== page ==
In their first full season since 2019, the Emory University softball team compiled a 18-20 record. They have made appearances in five NCAA softball championships, most recently finishing as runner-ups in 2019. The Eagles have also brought home 12 championship titles out of their 16 appearances in the University Athletic Association (UAA) Championships.

However, the team knew championships in the UAA and NCAA would be just as challenging this year as any in Emory’s history. The Eagles were already shorthanded coming into this season; with only 11 players on the roster, they had little room for substitutes. Recent injuries to a few key players brought them down to eight, leaving them one short of the nine needed to field a team. 

Thankfully, other Emory athletics teams kept those aspirations alive. Eagles from the women’s basketball and volleyball teams came to the rescue, joining the team when they were needed most.

“If the same thing happened to my team, I, of course, would really want someone to do the same thing for us,” said senior Tori Huggins, who finished her final basketball season in March. She played left field and made 10 appearances at the plate.

Huggins said that her prior experience playing softball in high school and her enthusiasm for the sport were contributing factors to her decision to join the team.

“I played two years in high school, my freshman and sophomore year,” Huggins said. “It’s been six years, and I was new in high school to the sport, so I really enjoy it but [I am] definitely somewhat new to the sport.”

Huggins’ decision to join the team was more focused around the softball team than it was her personal passions. Having finished her final season just a couple months ago, Huggins understands the importance of collegiate athletics and saw the hard work of the team.

“As an athlete, all you can really hope for is to be able to extend your four years of college sports as long as you can,” Huggins said. “[I’m] making sure that I’m doing anything I can to help the softball team.”

Junior Emory volleyball players Amanda Meyer (left) and Caitlyn Reynolds pose for a picture in the Emory softball dugout. (Courtesy of Caitlyn Reynolds)

Similarly, junior volleyball players Amanda Meyer and Caitlyn Reynolds joined Huggins on the field. Reynolds played in highschool as well, and is currently an outside hitter for the volleyball team. She explained that despite the team’s struggles, she found herself in a positive and motivated team atmosphere.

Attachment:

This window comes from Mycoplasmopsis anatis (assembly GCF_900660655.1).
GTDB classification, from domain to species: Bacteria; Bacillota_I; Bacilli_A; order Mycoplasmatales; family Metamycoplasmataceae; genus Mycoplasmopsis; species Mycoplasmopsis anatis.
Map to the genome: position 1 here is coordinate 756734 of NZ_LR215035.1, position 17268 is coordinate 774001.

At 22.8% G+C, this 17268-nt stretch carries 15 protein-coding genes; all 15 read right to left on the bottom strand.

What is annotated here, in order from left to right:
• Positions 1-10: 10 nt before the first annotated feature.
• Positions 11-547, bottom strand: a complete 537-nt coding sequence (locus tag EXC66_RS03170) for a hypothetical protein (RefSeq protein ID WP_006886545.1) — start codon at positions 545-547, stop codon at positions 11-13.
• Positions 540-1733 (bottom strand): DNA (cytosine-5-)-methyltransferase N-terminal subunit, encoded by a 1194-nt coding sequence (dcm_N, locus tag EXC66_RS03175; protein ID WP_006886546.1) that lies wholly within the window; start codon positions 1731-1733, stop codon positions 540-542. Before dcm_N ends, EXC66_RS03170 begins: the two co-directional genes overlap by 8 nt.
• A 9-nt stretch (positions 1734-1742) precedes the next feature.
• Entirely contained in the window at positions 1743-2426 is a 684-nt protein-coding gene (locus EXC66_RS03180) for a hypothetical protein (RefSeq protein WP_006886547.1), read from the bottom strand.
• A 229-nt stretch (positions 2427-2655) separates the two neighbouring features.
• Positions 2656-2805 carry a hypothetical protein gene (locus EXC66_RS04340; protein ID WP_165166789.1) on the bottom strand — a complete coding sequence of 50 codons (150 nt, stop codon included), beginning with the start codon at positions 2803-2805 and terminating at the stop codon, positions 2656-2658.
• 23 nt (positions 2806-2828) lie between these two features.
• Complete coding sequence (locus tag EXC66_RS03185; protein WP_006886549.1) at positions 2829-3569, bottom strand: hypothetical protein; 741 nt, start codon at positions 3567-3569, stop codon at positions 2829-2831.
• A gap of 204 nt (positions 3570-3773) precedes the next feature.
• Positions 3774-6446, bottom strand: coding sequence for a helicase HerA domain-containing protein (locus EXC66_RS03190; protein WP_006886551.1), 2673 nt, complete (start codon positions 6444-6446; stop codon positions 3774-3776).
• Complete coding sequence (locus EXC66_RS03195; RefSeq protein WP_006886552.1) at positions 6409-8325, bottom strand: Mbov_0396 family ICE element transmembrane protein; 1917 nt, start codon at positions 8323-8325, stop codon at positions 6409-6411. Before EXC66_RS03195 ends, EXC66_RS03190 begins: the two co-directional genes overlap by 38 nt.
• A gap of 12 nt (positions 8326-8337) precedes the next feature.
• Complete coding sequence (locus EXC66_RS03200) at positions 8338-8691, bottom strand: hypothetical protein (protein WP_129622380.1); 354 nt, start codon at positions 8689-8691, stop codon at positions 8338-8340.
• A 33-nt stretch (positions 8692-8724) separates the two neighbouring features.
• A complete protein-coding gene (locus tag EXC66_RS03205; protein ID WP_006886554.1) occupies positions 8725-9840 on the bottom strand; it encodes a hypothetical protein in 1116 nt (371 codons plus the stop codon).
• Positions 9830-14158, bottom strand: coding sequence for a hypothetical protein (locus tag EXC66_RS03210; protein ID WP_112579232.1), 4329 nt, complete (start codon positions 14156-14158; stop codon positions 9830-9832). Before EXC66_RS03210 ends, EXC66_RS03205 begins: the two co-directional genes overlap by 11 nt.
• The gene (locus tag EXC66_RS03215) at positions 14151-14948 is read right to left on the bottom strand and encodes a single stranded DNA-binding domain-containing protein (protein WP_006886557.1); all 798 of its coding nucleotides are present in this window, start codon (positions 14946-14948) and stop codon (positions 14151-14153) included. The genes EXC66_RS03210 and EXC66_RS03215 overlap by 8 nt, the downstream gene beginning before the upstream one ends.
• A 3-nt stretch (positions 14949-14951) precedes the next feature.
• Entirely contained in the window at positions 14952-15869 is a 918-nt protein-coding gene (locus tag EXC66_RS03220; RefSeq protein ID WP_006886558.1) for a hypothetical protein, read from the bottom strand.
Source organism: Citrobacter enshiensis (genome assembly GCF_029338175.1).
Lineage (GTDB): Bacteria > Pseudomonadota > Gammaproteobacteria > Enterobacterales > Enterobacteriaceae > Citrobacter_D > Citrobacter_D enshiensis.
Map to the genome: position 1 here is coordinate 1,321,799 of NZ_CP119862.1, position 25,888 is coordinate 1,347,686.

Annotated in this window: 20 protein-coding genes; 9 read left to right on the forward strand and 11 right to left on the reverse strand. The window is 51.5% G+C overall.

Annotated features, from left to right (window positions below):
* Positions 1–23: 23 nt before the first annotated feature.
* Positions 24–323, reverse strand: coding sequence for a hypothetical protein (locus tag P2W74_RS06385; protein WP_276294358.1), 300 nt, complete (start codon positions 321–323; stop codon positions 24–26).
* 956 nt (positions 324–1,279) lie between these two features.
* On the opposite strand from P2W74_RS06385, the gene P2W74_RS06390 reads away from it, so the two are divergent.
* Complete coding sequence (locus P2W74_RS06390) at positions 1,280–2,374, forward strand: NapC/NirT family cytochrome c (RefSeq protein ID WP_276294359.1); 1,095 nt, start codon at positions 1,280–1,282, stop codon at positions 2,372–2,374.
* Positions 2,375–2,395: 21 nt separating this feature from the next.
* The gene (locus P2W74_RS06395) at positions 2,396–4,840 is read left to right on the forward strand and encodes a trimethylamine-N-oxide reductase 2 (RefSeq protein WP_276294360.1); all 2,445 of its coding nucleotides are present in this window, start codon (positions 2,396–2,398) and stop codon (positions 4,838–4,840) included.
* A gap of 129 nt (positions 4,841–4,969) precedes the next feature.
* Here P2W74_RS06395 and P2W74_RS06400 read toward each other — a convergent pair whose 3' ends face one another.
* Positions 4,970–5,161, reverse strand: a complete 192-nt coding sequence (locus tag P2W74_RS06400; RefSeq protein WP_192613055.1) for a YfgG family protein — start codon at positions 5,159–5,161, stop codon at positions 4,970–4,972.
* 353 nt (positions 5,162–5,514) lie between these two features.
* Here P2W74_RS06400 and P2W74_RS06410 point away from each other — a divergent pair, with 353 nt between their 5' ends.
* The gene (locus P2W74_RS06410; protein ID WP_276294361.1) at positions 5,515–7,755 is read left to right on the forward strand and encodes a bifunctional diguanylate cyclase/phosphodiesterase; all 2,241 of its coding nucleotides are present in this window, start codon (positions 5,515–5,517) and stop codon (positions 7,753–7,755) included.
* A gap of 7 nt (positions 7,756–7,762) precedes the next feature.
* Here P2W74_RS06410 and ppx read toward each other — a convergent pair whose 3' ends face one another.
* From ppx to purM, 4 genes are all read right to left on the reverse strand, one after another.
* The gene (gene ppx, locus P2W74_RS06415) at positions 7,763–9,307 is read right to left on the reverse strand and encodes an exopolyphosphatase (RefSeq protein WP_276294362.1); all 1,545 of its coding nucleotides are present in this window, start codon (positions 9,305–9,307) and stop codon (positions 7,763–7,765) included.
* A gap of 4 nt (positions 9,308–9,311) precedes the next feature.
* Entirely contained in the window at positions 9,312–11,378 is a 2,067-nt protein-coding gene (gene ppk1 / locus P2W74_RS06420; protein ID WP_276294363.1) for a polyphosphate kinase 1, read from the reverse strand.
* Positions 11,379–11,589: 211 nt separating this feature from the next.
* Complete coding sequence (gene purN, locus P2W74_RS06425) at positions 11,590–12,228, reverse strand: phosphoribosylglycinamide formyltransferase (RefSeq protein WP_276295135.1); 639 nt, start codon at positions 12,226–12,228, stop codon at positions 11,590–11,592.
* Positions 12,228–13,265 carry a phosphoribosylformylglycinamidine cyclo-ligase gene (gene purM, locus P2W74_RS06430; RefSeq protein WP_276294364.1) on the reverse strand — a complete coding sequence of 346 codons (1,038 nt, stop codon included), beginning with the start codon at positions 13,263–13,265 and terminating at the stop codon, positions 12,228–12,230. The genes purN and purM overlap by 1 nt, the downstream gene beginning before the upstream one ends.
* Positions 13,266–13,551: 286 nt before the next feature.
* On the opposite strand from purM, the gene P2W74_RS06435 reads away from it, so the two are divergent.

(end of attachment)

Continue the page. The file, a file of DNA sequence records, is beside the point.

“[The team is] clearly doing some great things even though they’re struggling a little bit with numbers,” Reynolds said. “The coach is amazing, and the girls were so welcoming and so grateful and so encouraging.”

The positive team culture also resonated with Huggins and contributed to her smooth integration into the new team. 

“Their team culture is very similar to our team culture in basketball, and that I think made the transition to softball very easy,” Huggins said. “The warm welcome of [the] softball team made it very easy to transition, and also just enjoying and spending time within the Emory athletics community is something that I really wanted to extend.”

Reynolds agreed, stating that she discovered that the trend of optimism and camaraderie extends beyond her experience within volleyball to all different sports at Emory. 

“Their whole team culture, you can tell that they really care about each other,” Reynolds said.“I thought what Emory volleyball has is really special team culture-wise, but I am realizing that [it exists] across all departments at Emory.”

Since Meyer and Reynolds were in the middle of their spring volleyball season, they attended softball practice three times a week while also attending volleyball practice and managing their school work. Although balancing both sports and academics can be challenging, Reynolds’ passion for the sport provides the necessary motivation.  

“It’s a lot of early mornings and late nights,” Reynolds said. “But honestly, getting to play the sport that you know you love and with some people that you really care about is more than worth it at the end of the day.”

The team even recruited junior Anna Fossier, who has never competed at the collegiate level but was eager to help the team however she could. Knowing that the team was lacking players, Fossier reached out to head coach Adrianna Baggetta with a handful of games left in the season to ask if the Eagles “need assistance in any capacity.” Like Huggins and Reynolds, Fossier had played softball for the majority of her life prior to coming to Emory but hasn’t played at a highly competitive level since. As a result, her skills are rusty, and since the season was drawing to a close when she reached out, Fossier said that she only practiced with and managed the team for the remainder of the season as she eased into the student-athlete lifestyle.

“After not playing for three years, I would not be ready to go on the field,” Fossier said. “[Coach Baggetta and I] agreed that I would just practice and get used to the program and then help manage the games, and it’s been really great . . . I knew that it was going to be a very intense and hardworking program. My expectations were exceeded about how much the girls really care about the program and how much effort is put into it.”

Huggins sees playing with the softball team as her “perfect retirement opportunity” and she feels “very grateful to be able to join them.” For now, Meyer and Reynolds are focusing on volleyball, but Reynolds assured that, “we’re there when they need us.”